Showcasing EVERYTHING is important, and part of the agreement when the DUP is formally deeded such a keepsake and given details about its provenance and ties to particular pioneers.
When descendants visit, "they don't want to see a 'sample,' " whether it is at Pioneer Memorial Museum or one of the DUP's dozens of satellite museums, Smith says.
"They want to see theirs," she adds. "If it belonged to your family, it's the most important artifact here."
While Latter-Day Saint pioneers were a dominant force in the settlement of Utah, and of the more grandly envisioned Deseret, the non-sectarian DUP and its museums embrace the widest possible definition of "pioneer."
"We're not just Mormon pioneers — we're pioneers," Smith says. Their number includes those who died en route, or were simply passing through the State of Deseret or the subsequent Territory of Utah, pre-May 10, 1869, and the arrival of the Transcontinental Railroad.
That takes in mountain men, like Jim Bridger, whose webbed snowshoes and cane occupy a glass case of their own.
The DUP umbrella also includes teamsters and Forty-Niners headed to the gold fields of California; non-Mormon merchants who settled in Salt Lake City; miners and prospectors; and the U.S. military, such as the soldiers of Johnston's Army, who arrived in 1857 to suppress reportedly "rebellious" Mormons during the so-called Utah War.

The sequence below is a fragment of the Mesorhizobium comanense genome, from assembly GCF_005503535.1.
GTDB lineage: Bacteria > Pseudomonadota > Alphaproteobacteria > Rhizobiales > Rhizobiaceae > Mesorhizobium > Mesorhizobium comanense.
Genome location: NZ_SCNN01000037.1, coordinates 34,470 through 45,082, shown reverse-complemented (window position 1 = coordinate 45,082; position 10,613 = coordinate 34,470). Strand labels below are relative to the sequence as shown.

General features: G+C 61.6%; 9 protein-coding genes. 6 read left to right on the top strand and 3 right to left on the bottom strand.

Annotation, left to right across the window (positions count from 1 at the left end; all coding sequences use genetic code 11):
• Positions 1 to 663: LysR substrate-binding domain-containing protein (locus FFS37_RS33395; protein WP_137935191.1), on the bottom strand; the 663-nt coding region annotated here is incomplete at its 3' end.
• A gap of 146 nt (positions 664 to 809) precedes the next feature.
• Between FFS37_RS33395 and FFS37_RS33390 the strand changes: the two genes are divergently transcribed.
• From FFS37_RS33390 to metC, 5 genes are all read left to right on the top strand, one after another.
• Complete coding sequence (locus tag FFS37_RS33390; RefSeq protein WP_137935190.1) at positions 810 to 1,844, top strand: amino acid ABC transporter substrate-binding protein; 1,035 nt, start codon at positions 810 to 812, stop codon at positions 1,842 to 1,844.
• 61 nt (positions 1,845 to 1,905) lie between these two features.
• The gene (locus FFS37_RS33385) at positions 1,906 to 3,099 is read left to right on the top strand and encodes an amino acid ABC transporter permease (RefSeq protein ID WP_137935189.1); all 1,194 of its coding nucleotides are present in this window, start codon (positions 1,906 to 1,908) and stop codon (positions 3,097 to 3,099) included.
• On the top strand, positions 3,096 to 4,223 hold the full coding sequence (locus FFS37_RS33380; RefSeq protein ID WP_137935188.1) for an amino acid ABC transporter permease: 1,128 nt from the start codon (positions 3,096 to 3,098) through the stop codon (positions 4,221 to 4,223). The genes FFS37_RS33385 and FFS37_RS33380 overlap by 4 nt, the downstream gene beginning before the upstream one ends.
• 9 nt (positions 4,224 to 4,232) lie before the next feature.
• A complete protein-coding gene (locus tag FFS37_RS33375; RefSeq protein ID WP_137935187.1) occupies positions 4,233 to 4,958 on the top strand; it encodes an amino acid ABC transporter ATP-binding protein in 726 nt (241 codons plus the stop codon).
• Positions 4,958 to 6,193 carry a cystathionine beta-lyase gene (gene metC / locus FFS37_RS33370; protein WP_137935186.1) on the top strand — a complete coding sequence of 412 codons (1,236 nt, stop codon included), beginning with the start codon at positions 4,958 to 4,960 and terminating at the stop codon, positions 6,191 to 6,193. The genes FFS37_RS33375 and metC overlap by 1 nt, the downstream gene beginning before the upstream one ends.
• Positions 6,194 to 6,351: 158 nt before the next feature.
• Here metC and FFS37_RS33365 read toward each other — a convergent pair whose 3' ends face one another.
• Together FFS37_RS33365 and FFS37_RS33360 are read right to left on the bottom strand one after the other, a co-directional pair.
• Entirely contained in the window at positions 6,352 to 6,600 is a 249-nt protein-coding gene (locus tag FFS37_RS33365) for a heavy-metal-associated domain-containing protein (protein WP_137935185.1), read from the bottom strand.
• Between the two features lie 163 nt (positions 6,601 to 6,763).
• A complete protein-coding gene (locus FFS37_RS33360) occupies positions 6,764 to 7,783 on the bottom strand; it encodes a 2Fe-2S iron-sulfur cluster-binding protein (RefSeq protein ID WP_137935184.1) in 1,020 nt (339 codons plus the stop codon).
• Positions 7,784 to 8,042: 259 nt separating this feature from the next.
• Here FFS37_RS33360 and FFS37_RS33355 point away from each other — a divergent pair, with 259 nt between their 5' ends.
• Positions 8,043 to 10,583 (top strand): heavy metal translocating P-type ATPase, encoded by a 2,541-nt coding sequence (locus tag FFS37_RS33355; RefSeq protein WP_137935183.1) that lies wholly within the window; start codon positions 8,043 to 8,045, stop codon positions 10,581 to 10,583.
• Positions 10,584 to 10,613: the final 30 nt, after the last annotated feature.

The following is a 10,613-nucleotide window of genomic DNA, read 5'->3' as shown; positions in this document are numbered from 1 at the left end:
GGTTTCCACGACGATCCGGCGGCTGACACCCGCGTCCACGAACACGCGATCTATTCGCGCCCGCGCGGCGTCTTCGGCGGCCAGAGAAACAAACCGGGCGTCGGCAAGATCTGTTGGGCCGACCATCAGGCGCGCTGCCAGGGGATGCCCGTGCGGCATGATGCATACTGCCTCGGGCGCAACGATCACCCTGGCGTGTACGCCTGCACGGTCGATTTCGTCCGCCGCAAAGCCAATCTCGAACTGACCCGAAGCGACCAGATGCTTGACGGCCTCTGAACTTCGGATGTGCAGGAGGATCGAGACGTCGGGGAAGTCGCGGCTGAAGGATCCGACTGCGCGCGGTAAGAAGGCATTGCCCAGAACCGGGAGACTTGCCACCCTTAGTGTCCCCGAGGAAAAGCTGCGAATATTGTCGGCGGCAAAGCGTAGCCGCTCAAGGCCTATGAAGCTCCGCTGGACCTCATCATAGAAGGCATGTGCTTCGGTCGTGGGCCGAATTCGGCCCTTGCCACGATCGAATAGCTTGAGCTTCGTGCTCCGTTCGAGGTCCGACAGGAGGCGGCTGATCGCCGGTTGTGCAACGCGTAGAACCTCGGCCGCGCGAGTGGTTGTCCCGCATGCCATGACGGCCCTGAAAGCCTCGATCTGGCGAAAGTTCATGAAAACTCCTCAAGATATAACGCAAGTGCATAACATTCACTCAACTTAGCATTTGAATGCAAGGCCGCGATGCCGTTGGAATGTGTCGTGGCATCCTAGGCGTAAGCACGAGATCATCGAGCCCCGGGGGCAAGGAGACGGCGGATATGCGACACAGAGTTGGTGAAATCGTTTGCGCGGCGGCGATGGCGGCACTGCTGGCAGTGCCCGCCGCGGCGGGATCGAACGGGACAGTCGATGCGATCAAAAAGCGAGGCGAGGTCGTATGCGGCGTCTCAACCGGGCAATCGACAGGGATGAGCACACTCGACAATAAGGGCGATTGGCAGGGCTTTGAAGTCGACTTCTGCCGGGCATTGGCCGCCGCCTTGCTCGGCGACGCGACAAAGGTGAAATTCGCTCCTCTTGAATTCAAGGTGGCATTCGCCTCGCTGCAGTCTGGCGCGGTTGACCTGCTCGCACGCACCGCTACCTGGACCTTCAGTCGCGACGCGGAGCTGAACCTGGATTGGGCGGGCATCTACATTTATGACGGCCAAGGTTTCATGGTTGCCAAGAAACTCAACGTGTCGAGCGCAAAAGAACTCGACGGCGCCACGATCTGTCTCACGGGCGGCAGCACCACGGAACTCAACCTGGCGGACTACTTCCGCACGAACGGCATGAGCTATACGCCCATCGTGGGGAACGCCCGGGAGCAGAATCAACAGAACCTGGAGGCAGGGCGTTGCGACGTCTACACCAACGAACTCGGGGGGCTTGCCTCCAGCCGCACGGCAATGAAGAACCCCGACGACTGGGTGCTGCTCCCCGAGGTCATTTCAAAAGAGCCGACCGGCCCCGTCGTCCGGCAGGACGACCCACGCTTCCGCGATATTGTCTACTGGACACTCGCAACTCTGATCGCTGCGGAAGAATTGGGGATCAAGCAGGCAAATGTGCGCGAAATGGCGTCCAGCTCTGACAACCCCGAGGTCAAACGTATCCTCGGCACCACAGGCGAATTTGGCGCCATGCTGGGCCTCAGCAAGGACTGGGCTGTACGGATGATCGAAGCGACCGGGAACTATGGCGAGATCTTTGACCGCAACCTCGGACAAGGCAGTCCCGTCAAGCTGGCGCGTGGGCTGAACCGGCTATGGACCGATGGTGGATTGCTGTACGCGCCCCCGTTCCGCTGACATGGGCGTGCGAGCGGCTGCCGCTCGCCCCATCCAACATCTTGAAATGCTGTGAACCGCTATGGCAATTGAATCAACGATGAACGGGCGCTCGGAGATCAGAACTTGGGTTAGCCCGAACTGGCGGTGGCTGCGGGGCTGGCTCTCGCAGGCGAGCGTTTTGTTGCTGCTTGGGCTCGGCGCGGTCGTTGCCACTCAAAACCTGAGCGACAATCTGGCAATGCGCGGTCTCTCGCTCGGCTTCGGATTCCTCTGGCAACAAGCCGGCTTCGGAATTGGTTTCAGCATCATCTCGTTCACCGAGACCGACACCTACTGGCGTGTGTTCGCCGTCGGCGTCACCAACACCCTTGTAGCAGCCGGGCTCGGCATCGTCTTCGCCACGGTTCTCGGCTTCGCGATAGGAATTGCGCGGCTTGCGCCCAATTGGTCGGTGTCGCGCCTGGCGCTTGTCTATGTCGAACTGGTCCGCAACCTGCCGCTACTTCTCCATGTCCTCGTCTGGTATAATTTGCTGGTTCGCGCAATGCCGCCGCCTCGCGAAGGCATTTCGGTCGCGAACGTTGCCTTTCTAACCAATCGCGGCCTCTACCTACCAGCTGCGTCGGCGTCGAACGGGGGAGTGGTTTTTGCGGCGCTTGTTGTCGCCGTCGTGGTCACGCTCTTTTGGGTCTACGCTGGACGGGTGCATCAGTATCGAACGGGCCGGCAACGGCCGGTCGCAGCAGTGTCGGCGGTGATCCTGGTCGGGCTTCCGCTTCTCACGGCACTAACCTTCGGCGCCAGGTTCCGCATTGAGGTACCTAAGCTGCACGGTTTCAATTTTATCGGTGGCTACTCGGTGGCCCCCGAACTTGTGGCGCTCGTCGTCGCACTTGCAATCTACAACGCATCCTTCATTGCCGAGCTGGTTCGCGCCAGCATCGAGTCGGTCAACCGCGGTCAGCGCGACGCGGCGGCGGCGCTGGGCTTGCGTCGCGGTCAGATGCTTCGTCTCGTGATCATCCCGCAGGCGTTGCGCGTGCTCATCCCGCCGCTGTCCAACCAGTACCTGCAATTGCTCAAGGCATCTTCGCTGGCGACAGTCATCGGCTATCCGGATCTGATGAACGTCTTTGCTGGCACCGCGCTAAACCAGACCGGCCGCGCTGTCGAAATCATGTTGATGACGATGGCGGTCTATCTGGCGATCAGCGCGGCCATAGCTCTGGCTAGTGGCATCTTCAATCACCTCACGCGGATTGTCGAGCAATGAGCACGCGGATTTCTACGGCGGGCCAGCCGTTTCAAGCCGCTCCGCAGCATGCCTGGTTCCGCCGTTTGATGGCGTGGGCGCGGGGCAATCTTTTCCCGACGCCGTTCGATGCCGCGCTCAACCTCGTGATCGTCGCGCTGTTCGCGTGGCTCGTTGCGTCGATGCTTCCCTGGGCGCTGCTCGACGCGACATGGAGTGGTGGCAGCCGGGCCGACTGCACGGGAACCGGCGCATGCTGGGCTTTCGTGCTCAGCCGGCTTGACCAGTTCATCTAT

Beyond the artifacts, preserving history in general, oral and written, is a prime directive for the Daughters of Utah Pioneers.
Anyone who has traveled Utah's roads has probably noticed the hundreds of DUP historic markers scattered around the state, telling of the settlement era and specific incidents, from the momentous to the tragic.
That decades-old project continues, in Utah and beyond, Smith says. The 567th such plaque was recently dedicated in Layton. DUP markers can be found throughout the Mountain West, and in Europe as well, for many pioneers set out from England, Germany, Scandinavia and other homelands, headed for Deseret and Zion.
Books about the era, and the places and people of pioneer times, line shelves in the DUP's archive rooms. Shelves brim with files that collect documents and written histories of individual pioneers. Tiers of folders rise from floor to ceiling toward the back of the headquarters and museum building.
The details therein can be eye opening and fascinating.
As a result, the DUP and Pioneer Memorial Museum can be a valuable tool for those researching their roots. Genealogical libraries and the Web offer excellent resources for tracing family trees, but the society's mission, Smith notes, is somewhat different.
"They collect the facts," she says. "But we collect the stories."